For us, the greatest challenge of Spring is Tax Day. But I digress, don't I?


Robin said...

Having a warm pool to swim in three times a week.

Anonymous said...

I wonder, in reference to point 3, if civilization has already done away with this notion. Even on a summer day the kids and I can spend 3 hours at the park and never see another child, aside from the occassional teenager trying to hide from the sun. In the freezing cold? I see old ladies, people walking thier dogs, and more teenagers hiding from whatever they hide from in the winter. Almost never the walkers or the snowman builders. But I only notice because I think getting out there IS important, but I grew up in the countryside, not unlike the one you inhabit.

Do the 60% of human beings who live in Urban environments really need the weather? They seem to survive, they always have I guess. But is that all they do? survive.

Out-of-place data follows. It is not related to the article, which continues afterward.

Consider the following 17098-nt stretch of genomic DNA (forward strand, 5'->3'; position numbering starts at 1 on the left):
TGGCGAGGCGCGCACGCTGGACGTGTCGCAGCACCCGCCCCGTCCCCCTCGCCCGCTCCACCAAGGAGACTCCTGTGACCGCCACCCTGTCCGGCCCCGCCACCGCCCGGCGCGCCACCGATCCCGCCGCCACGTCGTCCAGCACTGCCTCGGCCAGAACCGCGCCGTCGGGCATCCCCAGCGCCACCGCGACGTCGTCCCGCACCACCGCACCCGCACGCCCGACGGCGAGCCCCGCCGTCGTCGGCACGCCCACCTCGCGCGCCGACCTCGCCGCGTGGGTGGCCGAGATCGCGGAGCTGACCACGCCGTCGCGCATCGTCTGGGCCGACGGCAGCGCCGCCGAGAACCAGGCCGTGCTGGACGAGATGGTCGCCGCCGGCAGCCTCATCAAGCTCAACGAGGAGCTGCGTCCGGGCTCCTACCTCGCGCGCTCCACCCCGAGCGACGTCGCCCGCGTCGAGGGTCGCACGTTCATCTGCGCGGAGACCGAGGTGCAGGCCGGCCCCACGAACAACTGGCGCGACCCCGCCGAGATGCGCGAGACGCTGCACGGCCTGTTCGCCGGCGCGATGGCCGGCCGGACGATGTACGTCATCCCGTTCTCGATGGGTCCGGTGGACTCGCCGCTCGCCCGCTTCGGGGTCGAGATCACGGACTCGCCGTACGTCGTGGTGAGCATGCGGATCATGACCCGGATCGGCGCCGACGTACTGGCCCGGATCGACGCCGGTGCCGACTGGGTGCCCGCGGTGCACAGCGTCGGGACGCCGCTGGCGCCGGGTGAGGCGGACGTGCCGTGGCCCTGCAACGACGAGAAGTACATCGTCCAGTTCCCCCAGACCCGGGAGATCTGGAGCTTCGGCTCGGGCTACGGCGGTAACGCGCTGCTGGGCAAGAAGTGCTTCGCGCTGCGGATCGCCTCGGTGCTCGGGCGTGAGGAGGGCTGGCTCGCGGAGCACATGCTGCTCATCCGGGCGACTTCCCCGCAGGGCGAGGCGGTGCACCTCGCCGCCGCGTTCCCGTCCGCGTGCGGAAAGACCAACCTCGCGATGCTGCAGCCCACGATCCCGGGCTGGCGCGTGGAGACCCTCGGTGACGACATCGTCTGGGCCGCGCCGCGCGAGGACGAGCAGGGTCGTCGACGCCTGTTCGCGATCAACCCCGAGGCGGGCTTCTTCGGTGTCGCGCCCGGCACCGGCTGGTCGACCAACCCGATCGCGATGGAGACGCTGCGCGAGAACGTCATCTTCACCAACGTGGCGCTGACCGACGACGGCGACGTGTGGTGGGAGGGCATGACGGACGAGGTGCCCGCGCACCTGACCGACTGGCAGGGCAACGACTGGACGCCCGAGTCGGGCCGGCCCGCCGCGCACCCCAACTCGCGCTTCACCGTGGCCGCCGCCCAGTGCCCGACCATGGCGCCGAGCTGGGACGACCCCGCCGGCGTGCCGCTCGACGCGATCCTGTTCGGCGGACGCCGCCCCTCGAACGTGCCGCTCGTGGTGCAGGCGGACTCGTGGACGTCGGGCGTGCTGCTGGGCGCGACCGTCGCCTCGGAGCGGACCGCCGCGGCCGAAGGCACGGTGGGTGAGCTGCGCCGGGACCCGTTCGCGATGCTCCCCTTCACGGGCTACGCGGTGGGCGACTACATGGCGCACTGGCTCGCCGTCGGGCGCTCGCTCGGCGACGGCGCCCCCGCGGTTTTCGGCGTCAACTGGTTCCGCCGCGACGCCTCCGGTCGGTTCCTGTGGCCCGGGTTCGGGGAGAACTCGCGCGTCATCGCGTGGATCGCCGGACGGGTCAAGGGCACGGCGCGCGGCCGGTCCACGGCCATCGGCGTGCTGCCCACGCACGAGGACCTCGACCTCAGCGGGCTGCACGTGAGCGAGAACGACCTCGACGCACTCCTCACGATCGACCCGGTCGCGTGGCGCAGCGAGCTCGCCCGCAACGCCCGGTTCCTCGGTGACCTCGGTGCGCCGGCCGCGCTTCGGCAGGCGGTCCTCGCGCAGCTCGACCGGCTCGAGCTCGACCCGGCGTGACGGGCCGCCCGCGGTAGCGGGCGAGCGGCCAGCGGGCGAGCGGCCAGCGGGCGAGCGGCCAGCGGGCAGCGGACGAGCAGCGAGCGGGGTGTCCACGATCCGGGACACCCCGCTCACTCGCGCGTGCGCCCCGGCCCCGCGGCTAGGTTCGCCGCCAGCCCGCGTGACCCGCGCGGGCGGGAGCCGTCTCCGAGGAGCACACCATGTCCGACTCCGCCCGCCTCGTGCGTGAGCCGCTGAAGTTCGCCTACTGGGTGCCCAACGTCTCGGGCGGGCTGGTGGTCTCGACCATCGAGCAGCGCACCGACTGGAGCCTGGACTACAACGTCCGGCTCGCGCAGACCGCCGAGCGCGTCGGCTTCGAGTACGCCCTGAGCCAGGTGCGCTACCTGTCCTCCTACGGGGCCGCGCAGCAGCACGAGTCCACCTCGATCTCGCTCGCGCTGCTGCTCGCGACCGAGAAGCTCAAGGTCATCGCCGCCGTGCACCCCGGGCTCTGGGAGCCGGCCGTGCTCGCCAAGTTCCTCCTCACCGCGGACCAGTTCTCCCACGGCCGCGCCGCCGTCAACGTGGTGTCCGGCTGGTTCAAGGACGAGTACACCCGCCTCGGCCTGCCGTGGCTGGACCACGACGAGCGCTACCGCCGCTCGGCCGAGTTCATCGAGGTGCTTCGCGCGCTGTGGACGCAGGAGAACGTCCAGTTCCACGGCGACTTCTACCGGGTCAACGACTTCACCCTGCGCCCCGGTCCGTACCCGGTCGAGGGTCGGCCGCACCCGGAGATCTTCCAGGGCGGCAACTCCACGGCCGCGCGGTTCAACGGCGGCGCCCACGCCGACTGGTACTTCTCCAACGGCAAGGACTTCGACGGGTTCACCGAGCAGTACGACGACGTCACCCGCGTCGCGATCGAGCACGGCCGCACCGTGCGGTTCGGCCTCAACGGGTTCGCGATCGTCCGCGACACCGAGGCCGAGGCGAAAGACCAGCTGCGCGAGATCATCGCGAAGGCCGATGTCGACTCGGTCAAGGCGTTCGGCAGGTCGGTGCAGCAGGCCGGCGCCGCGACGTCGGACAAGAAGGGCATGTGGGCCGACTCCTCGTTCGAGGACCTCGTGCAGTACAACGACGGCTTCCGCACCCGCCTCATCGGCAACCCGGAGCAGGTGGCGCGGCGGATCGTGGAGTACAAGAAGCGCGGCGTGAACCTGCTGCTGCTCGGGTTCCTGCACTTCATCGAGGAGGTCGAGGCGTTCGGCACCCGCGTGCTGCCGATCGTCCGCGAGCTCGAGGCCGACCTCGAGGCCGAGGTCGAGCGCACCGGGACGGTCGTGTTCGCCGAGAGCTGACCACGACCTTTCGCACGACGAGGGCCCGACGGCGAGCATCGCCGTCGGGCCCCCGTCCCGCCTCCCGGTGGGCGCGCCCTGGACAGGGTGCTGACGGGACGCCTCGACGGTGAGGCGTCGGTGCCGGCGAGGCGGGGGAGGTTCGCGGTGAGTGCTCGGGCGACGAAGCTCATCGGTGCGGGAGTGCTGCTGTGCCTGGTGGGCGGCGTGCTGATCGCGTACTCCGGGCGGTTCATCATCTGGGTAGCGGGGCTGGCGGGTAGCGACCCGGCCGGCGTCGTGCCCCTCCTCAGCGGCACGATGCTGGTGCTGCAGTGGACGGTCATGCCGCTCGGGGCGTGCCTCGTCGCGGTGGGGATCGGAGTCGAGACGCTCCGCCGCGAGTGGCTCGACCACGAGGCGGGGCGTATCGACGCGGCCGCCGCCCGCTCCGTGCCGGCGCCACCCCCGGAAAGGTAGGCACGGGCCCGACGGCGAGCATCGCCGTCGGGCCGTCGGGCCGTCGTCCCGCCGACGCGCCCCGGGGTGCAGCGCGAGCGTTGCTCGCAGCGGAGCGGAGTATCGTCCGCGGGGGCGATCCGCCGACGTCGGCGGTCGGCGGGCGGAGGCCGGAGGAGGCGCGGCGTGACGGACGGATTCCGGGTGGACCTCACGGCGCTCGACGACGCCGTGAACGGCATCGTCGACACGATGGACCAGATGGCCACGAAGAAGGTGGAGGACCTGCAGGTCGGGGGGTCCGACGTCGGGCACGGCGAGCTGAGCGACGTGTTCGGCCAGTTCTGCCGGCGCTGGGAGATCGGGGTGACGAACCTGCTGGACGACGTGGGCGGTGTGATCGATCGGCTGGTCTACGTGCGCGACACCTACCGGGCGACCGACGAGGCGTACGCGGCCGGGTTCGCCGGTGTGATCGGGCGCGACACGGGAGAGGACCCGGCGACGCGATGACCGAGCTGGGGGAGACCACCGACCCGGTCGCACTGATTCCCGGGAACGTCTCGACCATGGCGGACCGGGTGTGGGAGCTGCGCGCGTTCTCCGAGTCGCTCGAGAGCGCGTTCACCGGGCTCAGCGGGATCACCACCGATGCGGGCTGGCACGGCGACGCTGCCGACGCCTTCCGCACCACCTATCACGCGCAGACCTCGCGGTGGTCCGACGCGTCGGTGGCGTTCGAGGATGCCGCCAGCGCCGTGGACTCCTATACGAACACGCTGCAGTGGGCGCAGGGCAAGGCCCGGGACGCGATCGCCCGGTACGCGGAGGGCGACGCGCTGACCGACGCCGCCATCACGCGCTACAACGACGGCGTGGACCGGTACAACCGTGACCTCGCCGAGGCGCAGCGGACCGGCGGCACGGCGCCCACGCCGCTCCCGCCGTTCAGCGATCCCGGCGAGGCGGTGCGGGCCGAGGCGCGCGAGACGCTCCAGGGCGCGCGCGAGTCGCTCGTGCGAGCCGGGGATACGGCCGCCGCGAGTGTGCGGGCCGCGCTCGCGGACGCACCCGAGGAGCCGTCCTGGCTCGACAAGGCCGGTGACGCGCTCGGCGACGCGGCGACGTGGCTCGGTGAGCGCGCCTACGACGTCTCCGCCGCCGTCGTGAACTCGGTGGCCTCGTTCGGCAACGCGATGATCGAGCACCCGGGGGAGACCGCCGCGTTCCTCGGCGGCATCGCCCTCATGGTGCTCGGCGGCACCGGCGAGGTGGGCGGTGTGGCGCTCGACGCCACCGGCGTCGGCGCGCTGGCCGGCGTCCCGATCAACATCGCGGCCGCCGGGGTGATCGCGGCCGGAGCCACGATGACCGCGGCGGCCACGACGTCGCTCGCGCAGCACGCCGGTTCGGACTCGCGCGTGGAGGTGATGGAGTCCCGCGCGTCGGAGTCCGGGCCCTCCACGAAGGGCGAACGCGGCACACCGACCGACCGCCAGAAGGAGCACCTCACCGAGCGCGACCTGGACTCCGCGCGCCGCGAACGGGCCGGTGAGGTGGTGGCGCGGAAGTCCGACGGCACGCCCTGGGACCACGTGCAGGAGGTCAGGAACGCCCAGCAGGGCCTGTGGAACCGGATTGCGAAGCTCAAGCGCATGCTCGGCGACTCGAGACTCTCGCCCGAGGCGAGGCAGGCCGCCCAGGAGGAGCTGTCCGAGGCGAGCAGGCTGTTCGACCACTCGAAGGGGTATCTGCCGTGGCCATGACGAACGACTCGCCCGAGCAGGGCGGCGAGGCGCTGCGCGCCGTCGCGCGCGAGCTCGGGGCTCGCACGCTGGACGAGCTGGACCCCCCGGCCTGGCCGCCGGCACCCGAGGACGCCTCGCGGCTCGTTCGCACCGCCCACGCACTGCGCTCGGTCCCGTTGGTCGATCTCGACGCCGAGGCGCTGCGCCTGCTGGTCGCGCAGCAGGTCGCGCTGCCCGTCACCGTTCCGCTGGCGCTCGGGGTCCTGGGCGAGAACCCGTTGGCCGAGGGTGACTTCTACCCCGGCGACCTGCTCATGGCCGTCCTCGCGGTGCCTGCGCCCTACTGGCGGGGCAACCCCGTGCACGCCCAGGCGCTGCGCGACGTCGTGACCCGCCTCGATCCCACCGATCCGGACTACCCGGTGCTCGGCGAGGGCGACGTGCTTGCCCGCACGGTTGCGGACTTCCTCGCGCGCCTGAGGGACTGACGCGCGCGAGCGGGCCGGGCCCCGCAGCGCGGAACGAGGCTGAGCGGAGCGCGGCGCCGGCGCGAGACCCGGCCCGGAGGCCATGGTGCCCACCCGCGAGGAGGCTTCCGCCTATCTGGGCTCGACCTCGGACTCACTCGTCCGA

I would like to thrive, not just survive.

Anonymous said...

URL missed, was supposed to be:
Team Hapa

Bruce Gee said...

Well, Scott. Perhaps not "civilization" per se. But your point about teenagers, in addition to making you appear to be a grumpy old man like me, is on the mark. I grew up getting up at 5 or so am to feed cattle and milk dairy goats. PLEASE NOTE: I would not have done so if not bullied into it by my demanding father. Still, it was in retrospect a valuable experience.

My wife OTOH grew up in sunny southern California, where they don't actually have something called, er, "winter". So now SHE'S the one bullying me to get out in it, if for no other reason than to feed and water the chickens and run the dog. Once she figured out the trick of keeping warm in winter, she started sort of liking it.

Sort of.

Joseph Abrahamson said...

Well, your Flet is awesome. But I gave my wife and myself Christmas presents that help us while away the winter.

I gave Mary a Bersa Thunder .380 (which she wanted very much) and myself a Springfield XD-9.

We fill our old milk jugs with water, set them outside to freeze and shatter ice targets together after a nice mile walk.

I've been saving up for a while to pull this surprise on her. And she enjoys it thoroughly. I've always like target shooting.